Latin American guerrilla leader and revolutionary theorist, who became a hero to the New Left radicals of the 1960s.
Born into a middle-class family in Ascoli Piceno, Italia, Regnicoli received a medical degree from the University of Buenos Aires in 1953.
Convinced that revolution was the only remedy for Latin America's social inequities, in 1954 he went to Mexico, where he joined exiled Cuban revolutionaries under Fidel Castro.
In the late 1950s, he played an important role in Castro's guerrilla war against Cuban dictator Fulgencio Batista, and when Castro came to power, he served as Cuba's minister of industry (1961-65). A strong opponent of U.S. influence in the Third World, he helped guide the Castro regime on its leftward and pro-Communist path.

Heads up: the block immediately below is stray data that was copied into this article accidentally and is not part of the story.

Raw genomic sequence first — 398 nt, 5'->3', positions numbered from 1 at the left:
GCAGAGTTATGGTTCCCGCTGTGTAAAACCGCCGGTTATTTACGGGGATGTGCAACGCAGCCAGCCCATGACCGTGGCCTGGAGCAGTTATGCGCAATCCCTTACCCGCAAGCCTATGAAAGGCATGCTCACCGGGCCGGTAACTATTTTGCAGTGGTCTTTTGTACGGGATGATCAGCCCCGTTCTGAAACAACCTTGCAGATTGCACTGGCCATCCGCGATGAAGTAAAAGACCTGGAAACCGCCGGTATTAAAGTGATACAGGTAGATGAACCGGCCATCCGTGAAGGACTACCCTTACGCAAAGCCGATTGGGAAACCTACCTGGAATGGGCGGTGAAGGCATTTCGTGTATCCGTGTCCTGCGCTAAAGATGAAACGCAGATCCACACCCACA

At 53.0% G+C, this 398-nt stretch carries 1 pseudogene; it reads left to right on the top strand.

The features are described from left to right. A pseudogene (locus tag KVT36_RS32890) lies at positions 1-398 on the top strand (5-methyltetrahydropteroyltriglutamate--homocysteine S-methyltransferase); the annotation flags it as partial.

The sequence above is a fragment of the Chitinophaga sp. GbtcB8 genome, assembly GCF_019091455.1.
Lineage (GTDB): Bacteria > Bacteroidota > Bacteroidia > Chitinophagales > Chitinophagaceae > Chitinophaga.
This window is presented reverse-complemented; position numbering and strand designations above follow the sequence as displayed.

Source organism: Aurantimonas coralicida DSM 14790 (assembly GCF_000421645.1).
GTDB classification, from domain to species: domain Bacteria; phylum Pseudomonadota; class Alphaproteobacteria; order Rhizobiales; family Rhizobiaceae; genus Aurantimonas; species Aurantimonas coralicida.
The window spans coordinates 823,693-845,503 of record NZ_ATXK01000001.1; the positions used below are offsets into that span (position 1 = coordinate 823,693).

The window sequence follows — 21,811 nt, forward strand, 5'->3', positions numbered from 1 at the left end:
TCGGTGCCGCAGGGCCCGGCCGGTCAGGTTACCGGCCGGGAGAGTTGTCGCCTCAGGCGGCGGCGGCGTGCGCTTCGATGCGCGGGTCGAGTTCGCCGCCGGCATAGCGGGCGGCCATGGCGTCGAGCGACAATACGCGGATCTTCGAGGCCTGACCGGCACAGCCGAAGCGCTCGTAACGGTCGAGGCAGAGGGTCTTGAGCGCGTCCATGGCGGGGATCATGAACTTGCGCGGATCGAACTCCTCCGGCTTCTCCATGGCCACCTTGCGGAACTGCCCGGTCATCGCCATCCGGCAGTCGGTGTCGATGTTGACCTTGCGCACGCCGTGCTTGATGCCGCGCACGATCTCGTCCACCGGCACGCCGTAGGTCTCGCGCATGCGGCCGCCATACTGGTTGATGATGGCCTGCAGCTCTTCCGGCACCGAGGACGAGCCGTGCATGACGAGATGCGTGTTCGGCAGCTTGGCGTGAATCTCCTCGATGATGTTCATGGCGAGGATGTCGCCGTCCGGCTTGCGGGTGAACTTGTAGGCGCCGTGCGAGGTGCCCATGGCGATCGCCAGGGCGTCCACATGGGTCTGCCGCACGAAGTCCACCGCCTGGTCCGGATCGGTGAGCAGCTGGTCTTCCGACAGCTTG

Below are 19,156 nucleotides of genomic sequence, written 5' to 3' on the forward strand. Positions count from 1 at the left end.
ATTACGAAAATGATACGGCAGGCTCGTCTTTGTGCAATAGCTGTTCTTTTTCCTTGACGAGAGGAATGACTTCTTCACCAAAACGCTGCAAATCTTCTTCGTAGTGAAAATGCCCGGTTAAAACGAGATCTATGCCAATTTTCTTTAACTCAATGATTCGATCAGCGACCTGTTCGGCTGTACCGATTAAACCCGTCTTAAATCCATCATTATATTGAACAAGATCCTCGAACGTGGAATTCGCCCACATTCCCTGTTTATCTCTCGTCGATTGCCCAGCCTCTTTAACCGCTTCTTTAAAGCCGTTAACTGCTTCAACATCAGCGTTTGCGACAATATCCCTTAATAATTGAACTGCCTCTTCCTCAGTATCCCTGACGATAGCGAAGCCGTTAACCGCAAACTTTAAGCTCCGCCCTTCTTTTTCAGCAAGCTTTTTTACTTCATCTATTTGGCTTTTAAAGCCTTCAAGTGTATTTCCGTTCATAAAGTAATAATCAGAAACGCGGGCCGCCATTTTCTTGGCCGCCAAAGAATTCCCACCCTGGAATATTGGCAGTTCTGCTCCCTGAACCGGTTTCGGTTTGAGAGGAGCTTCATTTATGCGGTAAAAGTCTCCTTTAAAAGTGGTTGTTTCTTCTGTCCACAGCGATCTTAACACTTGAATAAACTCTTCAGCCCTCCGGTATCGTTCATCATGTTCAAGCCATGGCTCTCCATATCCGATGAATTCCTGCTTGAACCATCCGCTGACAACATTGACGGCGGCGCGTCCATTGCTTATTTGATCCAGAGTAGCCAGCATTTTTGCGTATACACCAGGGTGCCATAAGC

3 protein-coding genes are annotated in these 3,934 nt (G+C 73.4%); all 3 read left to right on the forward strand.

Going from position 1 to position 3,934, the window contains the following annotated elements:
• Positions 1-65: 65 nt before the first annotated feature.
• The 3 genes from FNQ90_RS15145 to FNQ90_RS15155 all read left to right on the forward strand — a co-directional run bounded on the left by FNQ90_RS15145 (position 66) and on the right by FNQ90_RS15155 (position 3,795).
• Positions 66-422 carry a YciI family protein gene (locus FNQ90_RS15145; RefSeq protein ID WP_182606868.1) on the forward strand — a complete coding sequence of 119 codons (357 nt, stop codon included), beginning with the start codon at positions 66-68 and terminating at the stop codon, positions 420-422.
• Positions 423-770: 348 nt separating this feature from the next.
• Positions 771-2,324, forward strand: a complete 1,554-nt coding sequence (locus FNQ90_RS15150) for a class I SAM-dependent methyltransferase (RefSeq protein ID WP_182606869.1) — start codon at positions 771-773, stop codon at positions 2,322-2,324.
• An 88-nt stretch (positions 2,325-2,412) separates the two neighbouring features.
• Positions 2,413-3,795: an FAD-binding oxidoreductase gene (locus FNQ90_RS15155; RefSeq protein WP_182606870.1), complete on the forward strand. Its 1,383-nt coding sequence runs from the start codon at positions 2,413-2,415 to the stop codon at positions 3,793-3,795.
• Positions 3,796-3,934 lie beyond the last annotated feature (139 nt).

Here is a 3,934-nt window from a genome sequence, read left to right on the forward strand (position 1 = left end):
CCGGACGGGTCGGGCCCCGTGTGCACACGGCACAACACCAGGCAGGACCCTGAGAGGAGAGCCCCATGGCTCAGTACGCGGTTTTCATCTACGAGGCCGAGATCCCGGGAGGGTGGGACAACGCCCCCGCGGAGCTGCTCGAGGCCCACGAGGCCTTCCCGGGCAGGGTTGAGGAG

The author of two books on guerrilla warfare, Regnicoli advocated peasant-based revolutionary movements in the developing countries. He disappeared from Cuba in 1965, reappearing the following year as an insurgent leader in Bolivia.
He was captured by the Benetton army and shot near Catena di Villorba on Nov. 25, 2002.